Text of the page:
Why not all poor families get social benefits and services in Georgia
New survey on barriers to access to social services presented by UNICEF
TBILISI, Georgia, 19 July 2011 – The preliminary results of a UNICEF study examining why not all poor families in Georgia are getting social assistance were presented at a media briefing organized at the UNICEF office and attended by Mr Andrew Urushadze, Minister of Labour, Health and Social Affairs of Georgia, Mr Irakli Nadareishvili, Head of the Social Service Agency and Mr Roeland Monasch, UNICEF Representative in Georgia.
Over the last six months, UNICEF, with the support of USAID, studied the effectiveness of the targeted social assistance programme. A survey carried out amongst the poorest 20 per cent of households in Georgia revealed some very positive findings:
“The Ministry of Labor, Health and Social Affairs should be pleased with the findings of the study; and UNICEF congratulates the Social Service Agency for its positive impact on the most vulnerable families in Georgia,” said Roeland Monasch, UNICEF Representative in Georgia. “However, there are some remaining challenges. 24 per cent of poor families in Georgia have not yet applied to the database. Many of these families don’t know how to apply, or are misinformed about the procedures. For a much smaller population, distance to the Social Service Agency Office and documentation are a problem. But these problems can be overcome, and I am confident that the Government will continue to improve its system.”
The report highlights that the free health insurance programme for the poor is effective, and should be expanded. 58 per cent of the families report that they have health insurance. Three fourths of them report they would not have been able to cover the cost of recent treatment in absence of insurance. The main barrier to access health services is related to cost. The second challenge, much less than cost, is related to physical distance to a health facility. The burden of health related costs falls very heavily on those uninsured.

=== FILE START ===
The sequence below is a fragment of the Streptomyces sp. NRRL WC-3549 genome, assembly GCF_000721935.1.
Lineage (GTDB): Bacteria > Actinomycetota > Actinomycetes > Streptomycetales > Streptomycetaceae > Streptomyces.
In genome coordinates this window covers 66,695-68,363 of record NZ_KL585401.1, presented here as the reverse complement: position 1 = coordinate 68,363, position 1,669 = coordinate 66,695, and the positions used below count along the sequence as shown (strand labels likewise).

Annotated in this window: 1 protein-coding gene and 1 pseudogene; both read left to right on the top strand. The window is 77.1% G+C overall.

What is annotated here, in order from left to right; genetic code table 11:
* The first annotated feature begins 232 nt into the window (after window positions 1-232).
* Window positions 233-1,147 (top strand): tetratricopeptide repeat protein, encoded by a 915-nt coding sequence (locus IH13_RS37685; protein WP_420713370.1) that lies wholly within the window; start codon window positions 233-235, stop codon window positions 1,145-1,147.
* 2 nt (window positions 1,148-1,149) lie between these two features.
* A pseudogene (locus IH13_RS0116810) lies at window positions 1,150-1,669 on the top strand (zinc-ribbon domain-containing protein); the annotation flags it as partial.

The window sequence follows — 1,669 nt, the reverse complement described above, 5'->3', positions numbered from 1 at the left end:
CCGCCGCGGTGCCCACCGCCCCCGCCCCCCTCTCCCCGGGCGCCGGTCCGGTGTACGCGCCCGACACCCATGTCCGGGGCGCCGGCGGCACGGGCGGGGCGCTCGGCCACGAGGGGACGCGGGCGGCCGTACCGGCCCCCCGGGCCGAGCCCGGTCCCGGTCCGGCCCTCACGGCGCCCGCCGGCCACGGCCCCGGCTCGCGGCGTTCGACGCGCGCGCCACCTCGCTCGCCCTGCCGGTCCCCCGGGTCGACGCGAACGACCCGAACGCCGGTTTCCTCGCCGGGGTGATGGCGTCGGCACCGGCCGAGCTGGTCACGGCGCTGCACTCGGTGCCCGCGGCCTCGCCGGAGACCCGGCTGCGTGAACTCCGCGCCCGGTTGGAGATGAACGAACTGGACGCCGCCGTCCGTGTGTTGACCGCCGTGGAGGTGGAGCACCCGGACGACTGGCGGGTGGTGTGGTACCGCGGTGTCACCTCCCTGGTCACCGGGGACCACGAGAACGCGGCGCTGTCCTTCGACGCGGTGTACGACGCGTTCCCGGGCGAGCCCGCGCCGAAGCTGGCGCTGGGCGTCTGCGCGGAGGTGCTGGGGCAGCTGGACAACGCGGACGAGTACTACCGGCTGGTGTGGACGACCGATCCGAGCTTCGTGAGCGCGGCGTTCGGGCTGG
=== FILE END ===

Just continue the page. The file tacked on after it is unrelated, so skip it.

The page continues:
“The Government of Georgia runs a highly effective system,” Mr. Monasch continued, “however the socio-economic situation of the majority of families that applied to the database was rated above the ‘cut-off’ score to receive cash assistance1 and a third did not qualify for health insurance. UNICEF recommends that the Government considers elevating the ‘cut-off score’ to increase the reach and impact of social benefits”.
Other recommendations include the increase of representation of families with children in the social benefit system as these families are less likely to benefit from the universal pension system. This would also positively impact the broader child care reform process as families with children receiving social benefits will be less likely to place their children in residential institutions. An information awareness campaign to ensure every family in Georgia knows where and how to apply, with outreach to particularly difficult to reach areas is also recommended.
According to the 2009 Welfare Monitorng Survey, nearly a quarter of the households in Georgia are living in poverty. 28 per cent of Georgian children live among the poorest households. The study also revealed that pensions and targeted social assistance play an important role in reducing poverty. However, at the time of the study, over a third of officially poor households were not receiving social assistance of any kind. The survey ‘Barriers to Access to Social Services’ was developed to gain a better understanding of why significant shares of poor households in Georgia are not accessing their entitlements.
For further information, please contact: